Gaining a foothold Assad has little interest in negotiating with the opposition forces that Western and Gulf backers are trying to corral for the Geneva III talks. But the more power he gains, the stronger his ability to resist international pressure to compromise on anything of substance.
Increased Russian activity on Assad’s behalf will affect relations with Turkey, already on a knife-edge after Ankara’s shooting down of a Russian fighter jet in late November. The Turks have recently chafed at Russia’s bombing of Turkmen areas in northwestern Syria, as well as Moscow’s efforts to stem supply lines supplying anti-Assad forces via Turkish territory. US support to anti-IS groups working under the Syrian Kurds’ umbrella has also irked Ankara. Israel is another interested bystander here. Assad’s southern advances, prospectively edging Hezbollah and Iranian forces closer to the Golan area will certainly not have escaped Tel Aviv’s attention.
The possibility of a direct Israeli-Iranian clash on Syrian turf remains a distant prospect, given a tacit Russian-Israeli understanding to prevent Hezbollah encroaching on the Golan, but the prospect of a further regionalisation of the Syrian conflict is plainly a risk.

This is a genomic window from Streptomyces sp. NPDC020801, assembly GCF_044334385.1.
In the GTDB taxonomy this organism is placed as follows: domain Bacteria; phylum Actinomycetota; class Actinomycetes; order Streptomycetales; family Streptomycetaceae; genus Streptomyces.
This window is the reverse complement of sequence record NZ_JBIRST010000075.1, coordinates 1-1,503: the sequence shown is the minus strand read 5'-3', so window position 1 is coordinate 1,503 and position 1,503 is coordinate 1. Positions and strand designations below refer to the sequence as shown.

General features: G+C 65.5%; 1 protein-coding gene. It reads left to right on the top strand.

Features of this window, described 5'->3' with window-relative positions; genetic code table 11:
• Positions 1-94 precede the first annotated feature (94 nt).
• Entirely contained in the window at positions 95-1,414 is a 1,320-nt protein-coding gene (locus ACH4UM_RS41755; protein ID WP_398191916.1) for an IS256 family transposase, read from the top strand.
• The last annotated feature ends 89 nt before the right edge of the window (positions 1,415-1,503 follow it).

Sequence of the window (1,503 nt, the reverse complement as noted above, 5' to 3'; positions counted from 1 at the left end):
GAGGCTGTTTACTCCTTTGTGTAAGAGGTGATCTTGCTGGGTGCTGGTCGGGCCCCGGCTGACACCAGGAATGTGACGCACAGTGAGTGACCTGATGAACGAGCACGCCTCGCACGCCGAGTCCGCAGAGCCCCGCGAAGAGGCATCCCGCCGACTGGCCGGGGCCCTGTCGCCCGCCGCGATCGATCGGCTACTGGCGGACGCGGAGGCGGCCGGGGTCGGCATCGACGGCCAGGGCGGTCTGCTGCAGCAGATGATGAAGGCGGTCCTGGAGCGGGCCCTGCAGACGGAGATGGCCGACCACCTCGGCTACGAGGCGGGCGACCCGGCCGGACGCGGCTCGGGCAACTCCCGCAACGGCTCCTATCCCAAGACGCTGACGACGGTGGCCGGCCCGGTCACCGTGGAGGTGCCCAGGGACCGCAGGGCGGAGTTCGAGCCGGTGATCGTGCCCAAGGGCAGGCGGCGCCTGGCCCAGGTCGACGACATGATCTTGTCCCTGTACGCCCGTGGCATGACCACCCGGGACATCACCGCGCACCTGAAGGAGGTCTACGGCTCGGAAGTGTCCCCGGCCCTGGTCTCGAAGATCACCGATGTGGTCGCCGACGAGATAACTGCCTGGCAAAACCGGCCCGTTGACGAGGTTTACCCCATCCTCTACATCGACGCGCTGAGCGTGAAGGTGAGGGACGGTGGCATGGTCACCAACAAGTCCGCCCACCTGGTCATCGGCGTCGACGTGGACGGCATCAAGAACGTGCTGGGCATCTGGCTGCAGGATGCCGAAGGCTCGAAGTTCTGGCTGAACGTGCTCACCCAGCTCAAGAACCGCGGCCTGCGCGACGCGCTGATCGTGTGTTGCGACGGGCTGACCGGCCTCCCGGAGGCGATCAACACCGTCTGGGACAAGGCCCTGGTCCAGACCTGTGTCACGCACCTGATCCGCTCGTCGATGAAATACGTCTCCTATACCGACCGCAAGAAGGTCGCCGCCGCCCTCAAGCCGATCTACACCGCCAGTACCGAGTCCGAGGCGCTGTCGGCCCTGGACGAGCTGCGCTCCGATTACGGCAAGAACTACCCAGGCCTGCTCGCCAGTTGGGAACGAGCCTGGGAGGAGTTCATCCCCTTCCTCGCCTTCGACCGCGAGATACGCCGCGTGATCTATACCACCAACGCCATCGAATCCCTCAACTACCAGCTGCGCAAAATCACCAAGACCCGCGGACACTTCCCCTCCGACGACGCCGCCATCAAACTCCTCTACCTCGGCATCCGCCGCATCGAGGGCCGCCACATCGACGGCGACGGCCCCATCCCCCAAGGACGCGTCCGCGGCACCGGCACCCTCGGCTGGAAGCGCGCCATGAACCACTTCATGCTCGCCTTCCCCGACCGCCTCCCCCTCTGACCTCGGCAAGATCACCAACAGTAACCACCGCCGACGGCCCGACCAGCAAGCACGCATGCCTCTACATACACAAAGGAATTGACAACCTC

The Gulf states – whose funding and political support were so crucial to the Syrian rebel forces’ early success – have lost influence and interest in Syria, with the Yemen conflict closer to home absorbing their attentions. Worsening relations with Iran have fed a deterioration in sectarian harmony, and Syria is making matters worse. Hezbollah’s controversial role in besieging the starving Syrian town of Madaya in early January received much airplay on Sunni Arab TV stations.
The Obama administration’s ambiguity over Assad’s future remains a source of vexation in Riyadh and other Gulf capitals. Yet the Saudis and Qataris have all but given up hope that Obama, in his final year of office, will do anything materially to constrain the Syrian Baath regime in the last months of his presidency.
Despite all this, the Saudis appear fully committed to the Geneva talks. Under the ambitious young deputy crown prince and defence minister Mohammed bin Salman, the kingdom wants to keep skin in the game. The Saudi-led formation in mid-December of a 34-nation (Sunni) Islamic military coalition to combat terrorism is a manifestation of this, though there are limits as to what this can achieve in Syria. Some also see it as an anti-Shia coalition. The decisive moves against IS have so far come from the Western powers, Russia and – most significantly – Kurdish forces that have rolled the jihadists back from a number of towns in northeast Syria.